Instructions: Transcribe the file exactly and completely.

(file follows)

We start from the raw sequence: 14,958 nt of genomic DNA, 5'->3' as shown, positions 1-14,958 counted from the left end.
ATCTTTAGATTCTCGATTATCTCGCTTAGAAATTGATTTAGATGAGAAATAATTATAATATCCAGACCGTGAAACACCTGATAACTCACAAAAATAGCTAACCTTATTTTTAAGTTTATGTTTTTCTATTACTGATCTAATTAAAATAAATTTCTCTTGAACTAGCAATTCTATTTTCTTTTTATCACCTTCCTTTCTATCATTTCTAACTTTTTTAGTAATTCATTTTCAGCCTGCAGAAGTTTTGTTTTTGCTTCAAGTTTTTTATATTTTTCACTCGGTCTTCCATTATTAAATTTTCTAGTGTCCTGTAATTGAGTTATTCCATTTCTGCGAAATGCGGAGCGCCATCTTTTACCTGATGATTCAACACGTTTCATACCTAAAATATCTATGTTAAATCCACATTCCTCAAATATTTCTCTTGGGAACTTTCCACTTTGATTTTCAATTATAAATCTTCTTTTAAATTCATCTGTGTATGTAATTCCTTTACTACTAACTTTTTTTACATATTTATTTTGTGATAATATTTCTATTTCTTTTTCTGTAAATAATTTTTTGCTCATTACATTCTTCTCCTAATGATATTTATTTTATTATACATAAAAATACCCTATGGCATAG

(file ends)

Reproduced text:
We start from the raw sequence: 14,958 nt of genomic DNA, 5'->3' as shown, positions 1-14,958 counted from the left end.
ATCTTTAGATTCTCGATTATCTCGCTTAGAAATTGATTTAGATGAGAAATAATTATAATATCCAGACCGTGAAACACCTGATAACTCACAAAAATAGCTAACCTTATTTTTAAGTTTATGTTTTTCTATTACTGATCTAATTAAAATAAATTTCTCTTGAACTAGCAATTCTATTTTCTTTTTATCACCTTCCTTTCTATCATTTCTAACTTTTTTAGTAATTCATTTTCAGCCTGCAGAAGTTTTGTTTTTGCTTCAAGTTTTTTATATTTTTCACTCGGTCTTCCATTATTAAATTTTCTAGTGTCCTGTAATTGAGTTATTCCATTTCTGCGAAATGCGGAGCGCCATCTTTTACCTGATGATTCAACACGTTTCATACCTAAAATATCTATGTTAAATCCACATTCCTCAAATATTTCTCTTGGGAACTTTCCACTTTGATTTTCAATTATAAATCTTCTTTTAAATTCATCTGTGTATGTAATTCCTTTACTACTAACTTTTTTTACATATTTATTTTGTGATAATATTTCTATTTCTTTTTCTGTAAATAATTTTTTGCTCATTACATTCTTCTCCTAATGATATTTATTTTATTATACATAAAAATACCCTATGGCATAG